Your factor will check the credit of your client before factoring any invoices. If your client has a history of paying their balances on time, it will be reflected in a good or excellent credit rating. Your factor will also examine debt levels and the client’s ability to pay balances owed. There’s less risk in extending credit through invoicing when your client’s score is high, and they have the financial ability to pay, so factoring rates are lower in these cases. The risk of non-payment increases as credit scores and ability to repay drop. Therefore, the factoring rate paid on invoices for those clients will be higher.

Invoice Size and Volume

Many things happen on the back end when you factor an invoice. Your factoring company takes over the collection process. This involves everything from client interactions to processing and logging payments. Sometimes, they’ll handle invoice preparation too. Because each client and invoice consumes resources, costs will often increase with the number of clients and invoices, even if the value of the invoices doesn’t change. For instance, the factoring rate for a single $50,000 invoice will typically be lower than the rate for five $10,000 invoices.

Equally, businesses that factor more usually have a lower overall factoring rate. For instance, a business that consistently factors $100,000 in invoices each month will typically have a lower factoring rate than one that only factors periodically or only factors $25,000 in invoices each month.

Your Payment Terms

Although 30 and 60-day payment terms are relatively standard in most industries, some also provide windows that are 90 days or longer. Factoring rates increase with the payment window. Your factoring company will also consider how long your clients usually take to pay. For instance, if you allow 30 days but clients pay in 40, you may see a slight uptick in costs.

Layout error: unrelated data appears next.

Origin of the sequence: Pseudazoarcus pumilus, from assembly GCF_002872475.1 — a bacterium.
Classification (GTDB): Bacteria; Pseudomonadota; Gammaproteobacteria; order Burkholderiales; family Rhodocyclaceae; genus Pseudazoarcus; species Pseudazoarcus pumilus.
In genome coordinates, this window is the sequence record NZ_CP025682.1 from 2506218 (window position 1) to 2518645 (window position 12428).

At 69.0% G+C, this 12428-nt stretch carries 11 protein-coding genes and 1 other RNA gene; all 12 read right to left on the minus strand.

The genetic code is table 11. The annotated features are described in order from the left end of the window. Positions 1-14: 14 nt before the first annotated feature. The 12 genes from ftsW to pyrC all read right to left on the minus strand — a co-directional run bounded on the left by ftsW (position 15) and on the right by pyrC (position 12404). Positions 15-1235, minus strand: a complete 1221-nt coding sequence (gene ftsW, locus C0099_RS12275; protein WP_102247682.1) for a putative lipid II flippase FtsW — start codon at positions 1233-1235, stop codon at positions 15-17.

The Length of Your Factoring Agreement

Factoring companies don’t always tie you into a long-term agreement. However, it’s somewhat common for a factoring company to offer reduced rates if you agree to stay with them for a period of time.

The Type of Factoring You Choose

The credit checks performed at the onset of factoring considerably reduce the likelihood of non-payment. However, there is always some risk. You may be able to choose whether you or the factoring company assumes that risk depending on whether the factoring company you partner with offers recourse or non-recourse factoring.

  • Recourse Factoring: You assume the risk of non-payment with recourse factoring. Your factoring agreement will stipulate what happens in the event of non-payment. Sometimes, businesses can substitute other invoices of the same value, while the business must repay the factor other times. This is the more common and more affordable type of factoring.
  • Non-Recourse Factoring: The factoring company assumes the risk of non-payment with non-recourse factoring. If your client doesn’t pay, the factoring company absorbs the loss. Not all factoring companies offer this option, and it tends to be more expensive, so it’s utilized less often.

“Hidden” Factoring Fees to Watch For

Your factoring rate largely determines the cost of factoring. However, sometimes factoring companies apply additional charges for all clients, or expenses may increase based on the services you sign up for.

Application Fee

Some factoring companies charge a fee when you submit your application. This covers the administrative costs of reviewing your documentation and processing the application.